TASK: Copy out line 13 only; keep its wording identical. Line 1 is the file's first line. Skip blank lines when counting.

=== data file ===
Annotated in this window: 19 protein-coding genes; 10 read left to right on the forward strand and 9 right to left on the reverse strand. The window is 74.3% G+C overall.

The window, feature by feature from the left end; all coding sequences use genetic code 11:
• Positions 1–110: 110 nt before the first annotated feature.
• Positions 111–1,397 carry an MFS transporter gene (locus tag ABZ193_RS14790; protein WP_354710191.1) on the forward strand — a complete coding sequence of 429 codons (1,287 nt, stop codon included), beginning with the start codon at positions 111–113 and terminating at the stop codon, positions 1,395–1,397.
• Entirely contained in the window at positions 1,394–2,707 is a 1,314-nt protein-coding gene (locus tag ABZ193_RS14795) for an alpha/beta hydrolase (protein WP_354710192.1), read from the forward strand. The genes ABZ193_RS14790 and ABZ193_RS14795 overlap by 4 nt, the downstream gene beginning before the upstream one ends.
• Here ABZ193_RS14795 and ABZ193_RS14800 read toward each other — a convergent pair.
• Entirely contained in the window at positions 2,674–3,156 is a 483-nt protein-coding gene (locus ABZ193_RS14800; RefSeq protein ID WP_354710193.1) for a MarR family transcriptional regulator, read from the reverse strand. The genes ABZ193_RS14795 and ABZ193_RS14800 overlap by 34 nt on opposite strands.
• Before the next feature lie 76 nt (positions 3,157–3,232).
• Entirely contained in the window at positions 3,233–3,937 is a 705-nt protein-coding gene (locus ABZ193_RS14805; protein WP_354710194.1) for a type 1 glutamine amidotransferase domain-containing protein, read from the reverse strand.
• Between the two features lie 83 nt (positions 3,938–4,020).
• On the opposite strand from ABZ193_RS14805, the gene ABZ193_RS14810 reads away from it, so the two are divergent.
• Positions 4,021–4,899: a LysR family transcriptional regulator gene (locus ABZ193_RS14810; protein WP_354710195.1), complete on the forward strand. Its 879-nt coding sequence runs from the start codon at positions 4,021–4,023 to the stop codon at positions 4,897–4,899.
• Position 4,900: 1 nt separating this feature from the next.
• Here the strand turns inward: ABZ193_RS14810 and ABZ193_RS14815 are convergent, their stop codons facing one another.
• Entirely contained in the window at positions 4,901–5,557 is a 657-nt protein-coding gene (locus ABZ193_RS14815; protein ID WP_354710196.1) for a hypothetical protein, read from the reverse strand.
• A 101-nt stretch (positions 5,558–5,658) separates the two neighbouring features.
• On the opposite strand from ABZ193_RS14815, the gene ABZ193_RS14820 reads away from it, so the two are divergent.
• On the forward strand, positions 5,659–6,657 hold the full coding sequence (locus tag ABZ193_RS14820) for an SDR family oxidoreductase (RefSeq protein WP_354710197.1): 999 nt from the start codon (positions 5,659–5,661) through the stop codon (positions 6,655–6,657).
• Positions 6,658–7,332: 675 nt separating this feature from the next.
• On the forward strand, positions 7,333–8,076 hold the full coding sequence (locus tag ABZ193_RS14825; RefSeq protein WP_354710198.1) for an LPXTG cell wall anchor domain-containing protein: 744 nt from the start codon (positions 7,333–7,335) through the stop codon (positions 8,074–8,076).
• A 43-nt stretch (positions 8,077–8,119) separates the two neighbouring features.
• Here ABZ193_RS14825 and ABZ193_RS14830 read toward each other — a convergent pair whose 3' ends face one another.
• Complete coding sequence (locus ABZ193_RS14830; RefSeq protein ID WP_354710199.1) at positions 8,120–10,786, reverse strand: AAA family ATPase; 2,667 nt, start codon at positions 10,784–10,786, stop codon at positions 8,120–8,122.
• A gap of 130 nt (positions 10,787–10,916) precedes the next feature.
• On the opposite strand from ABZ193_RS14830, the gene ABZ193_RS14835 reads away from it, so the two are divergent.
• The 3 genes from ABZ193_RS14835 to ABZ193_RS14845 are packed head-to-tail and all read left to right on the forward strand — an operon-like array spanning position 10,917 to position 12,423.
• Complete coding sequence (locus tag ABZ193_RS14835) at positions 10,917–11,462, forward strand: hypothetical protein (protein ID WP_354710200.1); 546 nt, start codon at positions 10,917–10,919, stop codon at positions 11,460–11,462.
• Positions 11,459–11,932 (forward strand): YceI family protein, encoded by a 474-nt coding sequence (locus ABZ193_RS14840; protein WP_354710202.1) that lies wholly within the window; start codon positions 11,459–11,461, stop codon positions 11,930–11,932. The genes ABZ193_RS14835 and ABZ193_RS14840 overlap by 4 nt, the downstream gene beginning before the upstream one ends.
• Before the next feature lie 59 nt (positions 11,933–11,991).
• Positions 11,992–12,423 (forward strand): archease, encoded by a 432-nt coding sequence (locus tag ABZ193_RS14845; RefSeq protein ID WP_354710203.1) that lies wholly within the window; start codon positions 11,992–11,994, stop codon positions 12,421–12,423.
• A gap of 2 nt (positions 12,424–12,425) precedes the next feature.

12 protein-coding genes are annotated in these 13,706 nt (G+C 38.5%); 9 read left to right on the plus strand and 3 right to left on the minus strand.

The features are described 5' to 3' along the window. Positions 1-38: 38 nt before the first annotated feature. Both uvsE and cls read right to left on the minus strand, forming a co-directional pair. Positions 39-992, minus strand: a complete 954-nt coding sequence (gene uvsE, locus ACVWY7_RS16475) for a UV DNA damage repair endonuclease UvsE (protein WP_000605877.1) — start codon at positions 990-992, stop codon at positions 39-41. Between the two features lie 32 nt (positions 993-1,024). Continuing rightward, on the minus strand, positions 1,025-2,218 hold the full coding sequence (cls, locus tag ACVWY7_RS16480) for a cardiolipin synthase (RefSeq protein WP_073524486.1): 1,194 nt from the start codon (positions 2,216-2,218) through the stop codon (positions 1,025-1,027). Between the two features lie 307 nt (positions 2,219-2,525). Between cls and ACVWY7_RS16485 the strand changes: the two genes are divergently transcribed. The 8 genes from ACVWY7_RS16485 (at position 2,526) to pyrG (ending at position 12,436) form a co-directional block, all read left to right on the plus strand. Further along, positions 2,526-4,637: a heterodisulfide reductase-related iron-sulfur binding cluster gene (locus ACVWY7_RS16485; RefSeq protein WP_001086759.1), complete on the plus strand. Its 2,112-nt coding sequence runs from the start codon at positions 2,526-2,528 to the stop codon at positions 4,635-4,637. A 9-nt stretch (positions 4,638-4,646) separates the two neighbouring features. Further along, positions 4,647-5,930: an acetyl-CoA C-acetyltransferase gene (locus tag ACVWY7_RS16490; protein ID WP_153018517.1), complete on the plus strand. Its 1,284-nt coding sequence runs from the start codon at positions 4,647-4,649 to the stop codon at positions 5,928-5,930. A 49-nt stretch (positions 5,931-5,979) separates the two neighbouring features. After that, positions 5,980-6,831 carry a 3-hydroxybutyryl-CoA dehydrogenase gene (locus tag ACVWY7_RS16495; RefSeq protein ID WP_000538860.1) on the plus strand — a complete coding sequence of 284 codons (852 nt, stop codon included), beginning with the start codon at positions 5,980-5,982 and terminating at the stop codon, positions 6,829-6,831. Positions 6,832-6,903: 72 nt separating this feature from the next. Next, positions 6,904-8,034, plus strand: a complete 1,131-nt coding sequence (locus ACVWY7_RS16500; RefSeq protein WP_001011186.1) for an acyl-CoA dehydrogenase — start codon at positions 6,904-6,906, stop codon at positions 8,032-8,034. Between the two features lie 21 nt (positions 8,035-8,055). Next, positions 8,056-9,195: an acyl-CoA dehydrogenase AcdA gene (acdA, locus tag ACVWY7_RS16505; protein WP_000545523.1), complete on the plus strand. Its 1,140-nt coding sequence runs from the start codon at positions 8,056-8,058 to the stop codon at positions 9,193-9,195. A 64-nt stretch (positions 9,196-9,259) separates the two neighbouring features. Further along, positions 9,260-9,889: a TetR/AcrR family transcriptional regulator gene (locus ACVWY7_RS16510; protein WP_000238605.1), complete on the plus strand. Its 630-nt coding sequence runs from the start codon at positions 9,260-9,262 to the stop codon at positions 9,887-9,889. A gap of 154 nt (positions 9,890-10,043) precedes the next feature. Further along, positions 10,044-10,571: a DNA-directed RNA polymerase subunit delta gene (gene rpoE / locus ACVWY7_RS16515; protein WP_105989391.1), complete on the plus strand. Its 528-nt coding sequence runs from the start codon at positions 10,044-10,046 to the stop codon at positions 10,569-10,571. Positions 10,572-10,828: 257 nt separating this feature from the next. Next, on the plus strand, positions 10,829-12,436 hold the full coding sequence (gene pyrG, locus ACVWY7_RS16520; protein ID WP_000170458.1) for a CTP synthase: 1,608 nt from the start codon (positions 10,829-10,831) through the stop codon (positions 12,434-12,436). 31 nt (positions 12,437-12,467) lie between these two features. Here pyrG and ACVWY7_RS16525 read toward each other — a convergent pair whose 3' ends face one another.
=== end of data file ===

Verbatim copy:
• Position 4,900: 1 nt separating this feature from the next.